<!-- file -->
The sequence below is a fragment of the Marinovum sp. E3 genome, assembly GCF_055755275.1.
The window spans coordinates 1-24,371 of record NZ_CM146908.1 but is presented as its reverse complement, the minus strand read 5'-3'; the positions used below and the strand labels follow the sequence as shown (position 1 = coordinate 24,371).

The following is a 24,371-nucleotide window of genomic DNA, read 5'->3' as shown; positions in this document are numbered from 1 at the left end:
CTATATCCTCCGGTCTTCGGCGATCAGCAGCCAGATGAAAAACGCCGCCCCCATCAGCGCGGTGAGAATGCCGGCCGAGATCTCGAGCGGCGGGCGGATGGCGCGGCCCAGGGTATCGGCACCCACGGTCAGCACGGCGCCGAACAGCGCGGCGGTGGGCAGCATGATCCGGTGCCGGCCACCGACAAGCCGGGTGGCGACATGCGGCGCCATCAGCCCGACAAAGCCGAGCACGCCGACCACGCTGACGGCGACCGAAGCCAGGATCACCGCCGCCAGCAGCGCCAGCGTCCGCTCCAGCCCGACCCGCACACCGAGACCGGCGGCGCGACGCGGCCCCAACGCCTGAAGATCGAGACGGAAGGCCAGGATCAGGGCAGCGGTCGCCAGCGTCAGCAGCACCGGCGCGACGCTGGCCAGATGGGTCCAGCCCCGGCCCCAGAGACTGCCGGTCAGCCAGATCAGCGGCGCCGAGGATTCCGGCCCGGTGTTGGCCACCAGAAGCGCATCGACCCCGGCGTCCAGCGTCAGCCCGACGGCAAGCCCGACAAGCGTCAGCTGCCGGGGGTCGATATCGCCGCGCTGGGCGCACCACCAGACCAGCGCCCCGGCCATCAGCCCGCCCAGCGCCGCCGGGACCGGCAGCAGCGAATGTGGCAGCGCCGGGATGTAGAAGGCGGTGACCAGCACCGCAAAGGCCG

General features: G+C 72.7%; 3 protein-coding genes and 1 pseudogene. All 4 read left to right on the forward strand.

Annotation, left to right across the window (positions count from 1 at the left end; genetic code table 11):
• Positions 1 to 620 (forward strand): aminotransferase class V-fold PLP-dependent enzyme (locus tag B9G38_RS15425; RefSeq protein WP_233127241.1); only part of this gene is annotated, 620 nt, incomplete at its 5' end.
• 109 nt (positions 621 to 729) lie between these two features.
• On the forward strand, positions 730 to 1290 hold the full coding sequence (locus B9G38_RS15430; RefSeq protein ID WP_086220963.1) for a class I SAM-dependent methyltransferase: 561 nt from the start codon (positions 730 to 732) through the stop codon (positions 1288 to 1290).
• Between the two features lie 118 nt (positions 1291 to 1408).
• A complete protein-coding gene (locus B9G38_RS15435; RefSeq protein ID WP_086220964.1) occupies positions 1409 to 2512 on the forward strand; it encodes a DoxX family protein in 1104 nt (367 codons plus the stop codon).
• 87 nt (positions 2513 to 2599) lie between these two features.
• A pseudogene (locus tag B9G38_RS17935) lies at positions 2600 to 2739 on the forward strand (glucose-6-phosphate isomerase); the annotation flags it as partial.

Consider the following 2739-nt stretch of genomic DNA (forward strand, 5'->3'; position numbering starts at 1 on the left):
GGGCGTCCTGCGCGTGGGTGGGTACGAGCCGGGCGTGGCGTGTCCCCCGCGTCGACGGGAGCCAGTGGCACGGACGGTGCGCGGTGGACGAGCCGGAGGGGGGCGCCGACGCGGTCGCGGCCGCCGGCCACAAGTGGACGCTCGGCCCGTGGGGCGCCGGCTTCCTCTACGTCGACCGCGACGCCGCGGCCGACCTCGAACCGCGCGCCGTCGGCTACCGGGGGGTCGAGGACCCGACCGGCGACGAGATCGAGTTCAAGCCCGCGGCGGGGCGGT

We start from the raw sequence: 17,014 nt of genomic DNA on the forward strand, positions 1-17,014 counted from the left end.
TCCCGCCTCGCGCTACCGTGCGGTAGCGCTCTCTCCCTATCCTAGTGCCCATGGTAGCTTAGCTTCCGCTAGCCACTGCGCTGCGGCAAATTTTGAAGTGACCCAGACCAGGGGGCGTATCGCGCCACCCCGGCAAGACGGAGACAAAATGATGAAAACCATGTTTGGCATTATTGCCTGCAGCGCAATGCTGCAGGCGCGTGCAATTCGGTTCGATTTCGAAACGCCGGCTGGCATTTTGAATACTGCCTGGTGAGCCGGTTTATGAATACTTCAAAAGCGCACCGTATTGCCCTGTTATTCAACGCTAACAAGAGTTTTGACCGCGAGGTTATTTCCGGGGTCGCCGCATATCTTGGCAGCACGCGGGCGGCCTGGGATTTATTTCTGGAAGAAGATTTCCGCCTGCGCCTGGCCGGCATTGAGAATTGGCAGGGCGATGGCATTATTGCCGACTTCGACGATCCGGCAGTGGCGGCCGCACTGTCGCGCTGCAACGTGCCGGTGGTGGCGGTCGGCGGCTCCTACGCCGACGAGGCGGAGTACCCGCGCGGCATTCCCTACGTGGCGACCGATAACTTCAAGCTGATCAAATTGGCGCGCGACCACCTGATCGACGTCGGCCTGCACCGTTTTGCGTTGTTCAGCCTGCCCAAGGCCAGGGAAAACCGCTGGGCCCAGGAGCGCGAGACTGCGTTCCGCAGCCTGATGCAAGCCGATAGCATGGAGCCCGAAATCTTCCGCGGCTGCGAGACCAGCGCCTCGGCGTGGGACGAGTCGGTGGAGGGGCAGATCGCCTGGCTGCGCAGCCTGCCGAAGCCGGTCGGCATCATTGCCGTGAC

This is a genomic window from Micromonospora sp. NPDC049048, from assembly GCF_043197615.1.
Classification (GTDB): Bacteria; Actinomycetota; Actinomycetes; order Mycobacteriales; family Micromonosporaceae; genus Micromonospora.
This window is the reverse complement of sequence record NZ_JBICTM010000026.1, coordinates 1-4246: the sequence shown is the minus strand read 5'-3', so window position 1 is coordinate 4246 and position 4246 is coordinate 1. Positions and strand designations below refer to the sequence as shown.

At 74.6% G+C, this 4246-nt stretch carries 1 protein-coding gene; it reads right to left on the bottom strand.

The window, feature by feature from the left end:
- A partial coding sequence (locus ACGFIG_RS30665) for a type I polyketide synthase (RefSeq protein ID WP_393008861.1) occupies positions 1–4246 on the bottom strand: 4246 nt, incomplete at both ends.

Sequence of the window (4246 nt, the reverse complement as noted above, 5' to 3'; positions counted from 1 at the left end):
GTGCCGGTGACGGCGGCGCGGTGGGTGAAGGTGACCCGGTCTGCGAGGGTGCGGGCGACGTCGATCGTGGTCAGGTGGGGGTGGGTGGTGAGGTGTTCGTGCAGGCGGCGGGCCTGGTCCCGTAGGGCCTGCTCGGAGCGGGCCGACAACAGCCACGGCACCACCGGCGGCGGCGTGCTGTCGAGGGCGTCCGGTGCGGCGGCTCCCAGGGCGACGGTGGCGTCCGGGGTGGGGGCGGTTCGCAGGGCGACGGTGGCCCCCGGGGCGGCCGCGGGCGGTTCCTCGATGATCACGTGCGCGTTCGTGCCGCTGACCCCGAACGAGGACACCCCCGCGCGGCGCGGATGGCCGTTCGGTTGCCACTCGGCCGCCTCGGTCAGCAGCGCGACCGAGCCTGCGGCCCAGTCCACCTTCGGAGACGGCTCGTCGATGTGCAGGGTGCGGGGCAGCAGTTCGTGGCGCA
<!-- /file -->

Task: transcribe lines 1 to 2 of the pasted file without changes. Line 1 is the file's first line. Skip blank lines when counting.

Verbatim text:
The sequence below is a fragment of the Marinovum sp. E3 genome, assembly GCF_055755275.1.
The window spans coordinates 1-24,371 of record NZ_CM146908.1 but is presented as its reverse complement, the minus strand read 5'-3'; the positions used below and the strand labels follow the sequence as shown (position 1 = coordinate 24,371).